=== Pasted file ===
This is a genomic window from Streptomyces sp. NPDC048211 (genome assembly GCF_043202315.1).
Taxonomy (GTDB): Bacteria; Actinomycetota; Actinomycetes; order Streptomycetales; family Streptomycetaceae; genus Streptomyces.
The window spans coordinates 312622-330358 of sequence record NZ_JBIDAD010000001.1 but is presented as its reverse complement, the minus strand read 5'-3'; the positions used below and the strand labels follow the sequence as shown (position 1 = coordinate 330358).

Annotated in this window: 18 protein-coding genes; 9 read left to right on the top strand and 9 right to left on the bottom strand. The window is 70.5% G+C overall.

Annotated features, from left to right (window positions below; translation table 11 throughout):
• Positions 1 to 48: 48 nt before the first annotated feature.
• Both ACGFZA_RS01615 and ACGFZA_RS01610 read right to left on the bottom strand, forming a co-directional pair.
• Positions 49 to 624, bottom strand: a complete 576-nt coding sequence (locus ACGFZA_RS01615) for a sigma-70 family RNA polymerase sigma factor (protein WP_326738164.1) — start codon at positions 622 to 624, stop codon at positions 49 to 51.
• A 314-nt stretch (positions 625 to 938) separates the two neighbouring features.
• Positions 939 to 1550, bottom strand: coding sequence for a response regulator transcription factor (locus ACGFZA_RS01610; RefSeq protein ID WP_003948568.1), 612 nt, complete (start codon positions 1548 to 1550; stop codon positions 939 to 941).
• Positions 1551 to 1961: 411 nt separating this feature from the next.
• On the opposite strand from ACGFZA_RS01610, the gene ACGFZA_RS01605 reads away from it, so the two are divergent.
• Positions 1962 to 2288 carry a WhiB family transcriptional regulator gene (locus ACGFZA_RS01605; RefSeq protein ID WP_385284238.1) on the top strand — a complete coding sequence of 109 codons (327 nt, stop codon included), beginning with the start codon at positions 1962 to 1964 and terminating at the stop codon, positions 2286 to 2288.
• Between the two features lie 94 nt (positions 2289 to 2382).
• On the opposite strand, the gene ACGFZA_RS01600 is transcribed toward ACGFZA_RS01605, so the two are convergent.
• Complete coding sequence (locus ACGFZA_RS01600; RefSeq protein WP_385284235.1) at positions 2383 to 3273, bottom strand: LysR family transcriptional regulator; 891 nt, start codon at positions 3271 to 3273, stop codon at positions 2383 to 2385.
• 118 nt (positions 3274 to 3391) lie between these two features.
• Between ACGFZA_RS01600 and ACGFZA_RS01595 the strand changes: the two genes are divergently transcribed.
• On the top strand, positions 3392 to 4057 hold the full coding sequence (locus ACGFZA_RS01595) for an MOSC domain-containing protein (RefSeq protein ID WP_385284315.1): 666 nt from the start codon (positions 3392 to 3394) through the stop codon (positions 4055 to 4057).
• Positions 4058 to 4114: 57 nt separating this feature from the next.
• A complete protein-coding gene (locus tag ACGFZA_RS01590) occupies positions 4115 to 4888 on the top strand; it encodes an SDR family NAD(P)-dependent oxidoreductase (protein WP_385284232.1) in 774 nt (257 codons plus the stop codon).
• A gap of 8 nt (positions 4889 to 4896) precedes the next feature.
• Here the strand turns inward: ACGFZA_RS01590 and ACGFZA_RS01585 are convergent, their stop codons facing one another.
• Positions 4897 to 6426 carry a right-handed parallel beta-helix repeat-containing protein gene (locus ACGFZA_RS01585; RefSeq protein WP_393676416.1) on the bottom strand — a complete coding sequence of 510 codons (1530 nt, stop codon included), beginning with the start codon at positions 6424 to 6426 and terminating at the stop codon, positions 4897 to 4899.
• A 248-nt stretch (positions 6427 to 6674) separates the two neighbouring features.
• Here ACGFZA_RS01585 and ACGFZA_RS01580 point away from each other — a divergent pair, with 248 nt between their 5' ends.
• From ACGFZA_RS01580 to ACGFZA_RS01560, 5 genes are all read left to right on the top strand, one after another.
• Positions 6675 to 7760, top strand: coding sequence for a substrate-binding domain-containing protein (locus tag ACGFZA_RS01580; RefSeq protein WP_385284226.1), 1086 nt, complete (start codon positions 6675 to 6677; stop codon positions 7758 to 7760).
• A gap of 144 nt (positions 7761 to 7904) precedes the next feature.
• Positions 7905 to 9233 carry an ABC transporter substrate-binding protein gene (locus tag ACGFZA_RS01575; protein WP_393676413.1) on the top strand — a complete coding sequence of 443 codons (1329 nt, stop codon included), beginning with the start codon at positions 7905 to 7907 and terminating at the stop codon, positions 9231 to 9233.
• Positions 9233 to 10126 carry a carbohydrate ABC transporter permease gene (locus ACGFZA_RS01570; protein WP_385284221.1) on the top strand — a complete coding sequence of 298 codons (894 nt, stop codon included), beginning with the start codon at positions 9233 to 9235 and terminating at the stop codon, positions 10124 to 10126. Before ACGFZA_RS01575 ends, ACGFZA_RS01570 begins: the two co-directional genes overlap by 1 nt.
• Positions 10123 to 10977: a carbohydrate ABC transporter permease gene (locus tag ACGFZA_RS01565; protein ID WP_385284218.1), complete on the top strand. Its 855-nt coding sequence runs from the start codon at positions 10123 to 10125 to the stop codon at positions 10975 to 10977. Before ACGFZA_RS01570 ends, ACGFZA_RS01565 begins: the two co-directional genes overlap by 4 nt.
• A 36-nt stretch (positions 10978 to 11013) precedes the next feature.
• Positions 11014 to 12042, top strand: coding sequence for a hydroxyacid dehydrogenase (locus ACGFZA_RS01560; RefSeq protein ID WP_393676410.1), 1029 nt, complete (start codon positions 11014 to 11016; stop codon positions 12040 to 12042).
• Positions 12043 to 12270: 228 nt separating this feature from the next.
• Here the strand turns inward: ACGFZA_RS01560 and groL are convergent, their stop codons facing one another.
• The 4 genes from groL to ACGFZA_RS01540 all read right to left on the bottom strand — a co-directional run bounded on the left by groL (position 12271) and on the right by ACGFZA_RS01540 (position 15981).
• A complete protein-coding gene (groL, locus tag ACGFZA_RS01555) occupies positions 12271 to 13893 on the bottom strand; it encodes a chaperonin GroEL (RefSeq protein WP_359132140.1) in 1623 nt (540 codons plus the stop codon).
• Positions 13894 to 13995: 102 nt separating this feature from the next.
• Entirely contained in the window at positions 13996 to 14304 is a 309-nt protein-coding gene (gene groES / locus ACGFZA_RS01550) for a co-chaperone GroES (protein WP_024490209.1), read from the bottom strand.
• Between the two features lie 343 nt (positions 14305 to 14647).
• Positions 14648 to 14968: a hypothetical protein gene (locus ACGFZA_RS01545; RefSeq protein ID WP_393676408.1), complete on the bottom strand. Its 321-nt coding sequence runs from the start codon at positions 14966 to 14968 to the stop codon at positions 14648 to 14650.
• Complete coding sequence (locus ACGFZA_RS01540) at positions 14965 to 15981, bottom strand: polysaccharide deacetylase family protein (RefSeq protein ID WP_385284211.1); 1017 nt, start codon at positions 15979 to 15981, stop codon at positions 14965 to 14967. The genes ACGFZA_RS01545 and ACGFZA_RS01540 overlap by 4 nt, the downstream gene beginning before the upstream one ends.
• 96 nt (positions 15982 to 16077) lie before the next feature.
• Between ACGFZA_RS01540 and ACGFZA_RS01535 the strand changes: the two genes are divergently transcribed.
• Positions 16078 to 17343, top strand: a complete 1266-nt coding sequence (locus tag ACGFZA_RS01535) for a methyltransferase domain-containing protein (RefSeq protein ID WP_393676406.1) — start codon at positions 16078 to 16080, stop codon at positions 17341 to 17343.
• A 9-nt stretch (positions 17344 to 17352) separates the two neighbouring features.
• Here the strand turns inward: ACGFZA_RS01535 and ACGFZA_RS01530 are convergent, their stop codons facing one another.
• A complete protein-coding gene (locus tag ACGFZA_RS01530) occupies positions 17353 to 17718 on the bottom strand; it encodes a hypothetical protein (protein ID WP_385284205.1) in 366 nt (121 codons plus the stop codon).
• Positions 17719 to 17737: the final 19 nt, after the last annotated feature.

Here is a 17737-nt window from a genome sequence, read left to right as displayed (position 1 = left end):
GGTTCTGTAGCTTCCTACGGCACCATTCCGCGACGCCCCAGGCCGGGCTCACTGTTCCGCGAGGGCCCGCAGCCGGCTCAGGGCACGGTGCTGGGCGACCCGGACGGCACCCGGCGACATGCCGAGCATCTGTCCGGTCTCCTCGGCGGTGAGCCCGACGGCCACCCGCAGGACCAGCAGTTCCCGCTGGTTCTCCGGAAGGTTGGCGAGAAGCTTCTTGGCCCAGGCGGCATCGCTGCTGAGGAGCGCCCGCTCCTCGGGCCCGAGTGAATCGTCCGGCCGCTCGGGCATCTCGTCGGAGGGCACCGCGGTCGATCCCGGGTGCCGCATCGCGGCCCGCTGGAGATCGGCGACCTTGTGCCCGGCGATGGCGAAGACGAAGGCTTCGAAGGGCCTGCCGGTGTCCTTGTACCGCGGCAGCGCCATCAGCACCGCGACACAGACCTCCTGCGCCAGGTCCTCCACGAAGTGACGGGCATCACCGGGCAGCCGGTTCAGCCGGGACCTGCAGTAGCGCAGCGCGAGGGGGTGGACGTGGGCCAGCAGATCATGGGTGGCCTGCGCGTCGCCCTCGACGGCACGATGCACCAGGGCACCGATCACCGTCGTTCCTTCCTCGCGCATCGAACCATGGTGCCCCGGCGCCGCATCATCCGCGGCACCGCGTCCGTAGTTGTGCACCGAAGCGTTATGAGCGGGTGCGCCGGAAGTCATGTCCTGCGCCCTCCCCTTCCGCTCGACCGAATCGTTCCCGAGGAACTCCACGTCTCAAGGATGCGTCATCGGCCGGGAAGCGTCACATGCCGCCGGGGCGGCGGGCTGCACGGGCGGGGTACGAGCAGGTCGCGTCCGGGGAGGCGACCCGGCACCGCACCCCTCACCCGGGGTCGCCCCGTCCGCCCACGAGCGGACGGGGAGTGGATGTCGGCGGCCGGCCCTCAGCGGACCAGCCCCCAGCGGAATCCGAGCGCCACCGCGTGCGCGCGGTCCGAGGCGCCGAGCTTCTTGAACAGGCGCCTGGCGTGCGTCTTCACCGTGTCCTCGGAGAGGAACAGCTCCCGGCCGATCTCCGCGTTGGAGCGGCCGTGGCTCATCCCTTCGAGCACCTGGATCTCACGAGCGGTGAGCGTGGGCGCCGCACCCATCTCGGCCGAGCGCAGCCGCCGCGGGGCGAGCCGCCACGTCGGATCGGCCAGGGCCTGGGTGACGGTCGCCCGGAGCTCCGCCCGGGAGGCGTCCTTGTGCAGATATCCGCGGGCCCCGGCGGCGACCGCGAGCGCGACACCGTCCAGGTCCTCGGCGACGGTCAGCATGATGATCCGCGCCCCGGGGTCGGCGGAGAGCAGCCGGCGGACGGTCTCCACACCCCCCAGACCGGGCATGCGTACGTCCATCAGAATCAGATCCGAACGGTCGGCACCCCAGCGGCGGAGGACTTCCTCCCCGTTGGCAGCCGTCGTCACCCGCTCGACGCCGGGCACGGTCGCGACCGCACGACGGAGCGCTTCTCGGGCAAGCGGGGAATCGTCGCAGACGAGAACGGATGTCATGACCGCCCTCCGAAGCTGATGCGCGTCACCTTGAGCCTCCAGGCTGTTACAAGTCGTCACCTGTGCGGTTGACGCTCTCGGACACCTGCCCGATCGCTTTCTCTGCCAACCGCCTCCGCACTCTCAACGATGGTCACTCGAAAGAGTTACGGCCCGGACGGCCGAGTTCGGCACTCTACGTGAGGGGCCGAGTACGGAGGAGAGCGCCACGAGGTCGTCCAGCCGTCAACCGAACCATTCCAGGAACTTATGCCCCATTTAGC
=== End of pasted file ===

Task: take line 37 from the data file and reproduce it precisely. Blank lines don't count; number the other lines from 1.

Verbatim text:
• The 4 genes from groL to ACGFZA_RS01540 all read right to left on the bottom strand — a co-directional run bounded on the left by groL (position 12271) and on the right by ACGFZA_RS01540 (position 15981).